Digital artists are already excited about the art apps being offered for the iPad, which allow users to draw using either fingers or a stylus using any number of digital brushes. This enthusiasm is hardly surprising, given that last June an illustration done entirely on the iPhone using the iTunes Brushes app graced the cover of The New Yorker. The magazine's art editor, later told The New York Times he appreciated the fact that the cover didn't feel digital, and that the image was "free flowing...poetic and magical." The artist, Jorge Colombo, confessed that one of the biggest attractions of working in this medium was its low profile and portability, which permitted him to stand for over an hour on 42nd Street in Manhattan without being bothered by curious onlookers. Obviously, that would have been a rather more difficult task, if he'd been working on an easel! (or even with a sketchbook).

Of course, not everyone is thrilled. Performance artist Kenny Irwin of dOvtastic Microwave Theatre has already engaged artistically with the iPad - by microwaving it. Yup, there are some who feel that the best response to this new technology is to destroy it using less advanced technology (or perhaps I've missed the point - if there even is one).

But others are making more optimistic use of the iPad.  Claudio Arango of Bogotá, Colombia, has become the first known artist to conduct an exhibit of his artwork using the iPad.  

Below you can see a film of Arango demonstrating his art to passersby using the iPad:

On his blog, Arango states that his goal is for his artwork to be "móvil, remezclado, y libre" ("mobile, remixed and free"). It's a noble manifesto, and one that seems appropriate for art created on such exciting new technology. Of course, some will note that the people who encounter Arango on the street may be more interested in the iPad than what's on it. This is a valid point, but I am intrigued by Arango's art, and by his forward thinking approach. Arango does digital artwork, primarily female nudes, and he is highly tech-savvy (he blogs and is on flickr, twitter, YouTube, tumblr and Facebook). With more and more artists taking advantage of the sort of presence social media affords, it won't be long before technologies like the iPad are as important to artists as paintbrushes were in the past. The web has already become the primary medium in which people encounter art, how long before it becomes the principal tool for creating art? Of course, as an art blogger, I may be a bit biased, but when you consider today's architects and designers, most simply could not function without computer aided design, and artists are quickly joining the ranks of the technology- dependent. This may be disturbing to some, but then again, thousands of years ago, artists who painted on cave walls were making use of frightening new technology!

Now, I'm not sure if digital art is the future of art, but it will certainly be a key component of the art world of the future. And how could it not play a pivotal role? Representing yet another portable, web-friendly device, the iPad ensures that art will never be more than a click away. It will change the way an entire generation interacts with visual media. It's strange, but the iPad may very well be the first place my daughter creates her own art.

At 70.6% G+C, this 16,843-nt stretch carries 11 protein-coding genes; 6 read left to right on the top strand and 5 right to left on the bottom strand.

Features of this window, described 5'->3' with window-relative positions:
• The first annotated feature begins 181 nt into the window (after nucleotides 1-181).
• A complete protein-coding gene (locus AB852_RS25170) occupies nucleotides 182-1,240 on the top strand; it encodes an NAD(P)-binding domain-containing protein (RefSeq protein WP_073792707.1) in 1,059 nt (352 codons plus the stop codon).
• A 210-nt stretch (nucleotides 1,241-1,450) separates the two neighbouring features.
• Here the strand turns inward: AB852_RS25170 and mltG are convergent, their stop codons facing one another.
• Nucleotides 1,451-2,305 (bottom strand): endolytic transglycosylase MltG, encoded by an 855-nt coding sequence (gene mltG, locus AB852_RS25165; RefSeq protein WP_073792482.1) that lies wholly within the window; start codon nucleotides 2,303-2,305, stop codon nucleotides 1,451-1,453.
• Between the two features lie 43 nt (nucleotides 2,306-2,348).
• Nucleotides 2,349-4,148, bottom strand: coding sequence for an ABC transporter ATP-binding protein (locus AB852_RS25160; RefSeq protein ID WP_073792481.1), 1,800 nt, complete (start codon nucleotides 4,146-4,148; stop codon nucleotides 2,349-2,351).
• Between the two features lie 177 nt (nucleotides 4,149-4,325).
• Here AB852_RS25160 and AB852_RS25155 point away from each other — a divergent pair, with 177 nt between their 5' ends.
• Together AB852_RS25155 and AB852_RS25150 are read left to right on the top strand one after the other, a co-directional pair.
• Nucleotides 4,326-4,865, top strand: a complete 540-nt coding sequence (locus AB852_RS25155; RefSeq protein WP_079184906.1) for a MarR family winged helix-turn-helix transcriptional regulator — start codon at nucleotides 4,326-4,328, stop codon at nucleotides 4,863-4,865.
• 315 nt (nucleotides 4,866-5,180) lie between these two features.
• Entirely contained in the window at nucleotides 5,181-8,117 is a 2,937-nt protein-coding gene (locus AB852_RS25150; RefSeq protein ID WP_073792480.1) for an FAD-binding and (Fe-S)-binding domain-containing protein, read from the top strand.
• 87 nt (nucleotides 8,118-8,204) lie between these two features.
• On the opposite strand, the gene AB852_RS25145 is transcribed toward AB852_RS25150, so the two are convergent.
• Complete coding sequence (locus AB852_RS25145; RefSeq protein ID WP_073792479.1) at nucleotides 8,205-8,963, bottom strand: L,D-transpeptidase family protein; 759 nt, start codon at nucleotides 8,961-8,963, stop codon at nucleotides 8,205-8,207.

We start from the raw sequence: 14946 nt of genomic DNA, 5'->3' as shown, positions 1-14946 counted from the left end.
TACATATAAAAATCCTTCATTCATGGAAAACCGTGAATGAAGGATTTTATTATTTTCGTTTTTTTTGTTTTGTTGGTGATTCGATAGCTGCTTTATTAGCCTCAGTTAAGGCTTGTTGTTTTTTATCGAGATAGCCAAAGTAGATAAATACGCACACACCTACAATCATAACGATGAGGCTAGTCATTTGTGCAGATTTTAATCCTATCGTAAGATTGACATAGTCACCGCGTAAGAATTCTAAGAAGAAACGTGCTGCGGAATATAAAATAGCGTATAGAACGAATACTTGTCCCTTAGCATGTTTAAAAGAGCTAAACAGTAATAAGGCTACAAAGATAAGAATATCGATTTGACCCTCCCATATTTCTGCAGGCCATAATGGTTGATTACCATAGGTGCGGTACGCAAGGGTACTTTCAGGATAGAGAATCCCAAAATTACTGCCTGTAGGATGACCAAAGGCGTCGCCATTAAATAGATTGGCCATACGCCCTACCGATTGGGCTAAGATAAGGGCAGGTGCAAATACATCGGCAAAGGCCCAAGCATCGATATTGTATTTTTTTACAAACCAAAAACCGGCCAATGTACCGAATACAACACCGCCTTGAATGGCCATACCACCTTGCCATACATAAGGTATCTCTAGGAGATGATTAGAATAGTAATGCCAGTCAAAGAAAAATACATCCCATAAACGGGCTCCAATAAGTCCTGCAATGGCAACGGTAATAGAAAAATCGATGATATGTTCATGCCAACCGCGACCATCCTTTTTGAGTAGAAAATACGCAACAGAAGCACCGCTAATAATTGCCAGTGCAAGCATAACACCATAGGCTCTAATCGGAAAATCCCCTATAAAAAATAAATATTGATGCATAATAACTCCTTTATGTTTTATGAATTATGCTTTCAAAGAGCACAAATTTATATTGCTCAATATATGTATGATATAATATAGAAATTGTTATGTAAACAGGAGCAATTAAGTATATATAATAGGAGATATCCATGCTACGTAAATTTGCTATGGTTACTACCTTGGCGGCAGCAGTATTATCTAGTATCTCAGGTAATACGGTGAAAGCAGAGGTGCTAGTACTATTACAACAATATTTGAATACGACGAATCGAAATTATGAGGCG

What do you think? What place does emerging technology like the iPad have in the art world, and how might it change the way we look at art? I'd love to hear your thoughts (and if you are an artist who is already brainstorming ways to take advantage of this new medium, or others like it, please join in!).

Thursday, May 6, 2010

Utopia Matters: from Brotherhoods to Bauhaus

From May 1 - July 25, 2010, the Guggenheim museum in Venice will be presenting "Utopia Matters: From Brotherhoods to Bauhaus." The exhibit is headed by Vivien Greene, who curates the 19th and early 20th century Art at the Guggenheim Museum in New York.

Utopia Matters will examine "the evolution of utopian ideas in modern Western artistic thought and practice" and features over 70 works of art drawn from the decorative arts, design, photography, paintings and sculpture.  A broad spectrum of historical Utopian art movements will be examined, including the Pre-Raphaelite Brotherhood, Primitivism, the German Nazarenes, William Morris and the Arts and Crafts movement, Neo-Impressionism, De Stijl, Bauhaus and Constructivism. The exhibit will end with works from the 1930s, when the Bauhaus was closed. 

If you haven't noticed (the title of this blog is pretty much a dead giveaway), I'm quite the fan of Utopian artistic movements, so this is one exhibit I would dearly love to see. I've always been fascinated by the intersection of art and idealism, and there are countless fascinating historical examples of artistic groups and individuals who have sought to improve life through art. 

Utopia Matters was first seen from January 22-April 11, 2010 at the Deutsche Guggenheim Berlin, so if you were lucky enough to attend that exhibit, be sure to leave a comment and let us know what you thought! I'm afraid a trip to Venice before July probably isn't in the cards for me, but I would love to hear what others have to say about their visits. 

Image is Piet Mondrian's Composition 10, courtesy Wikimedia.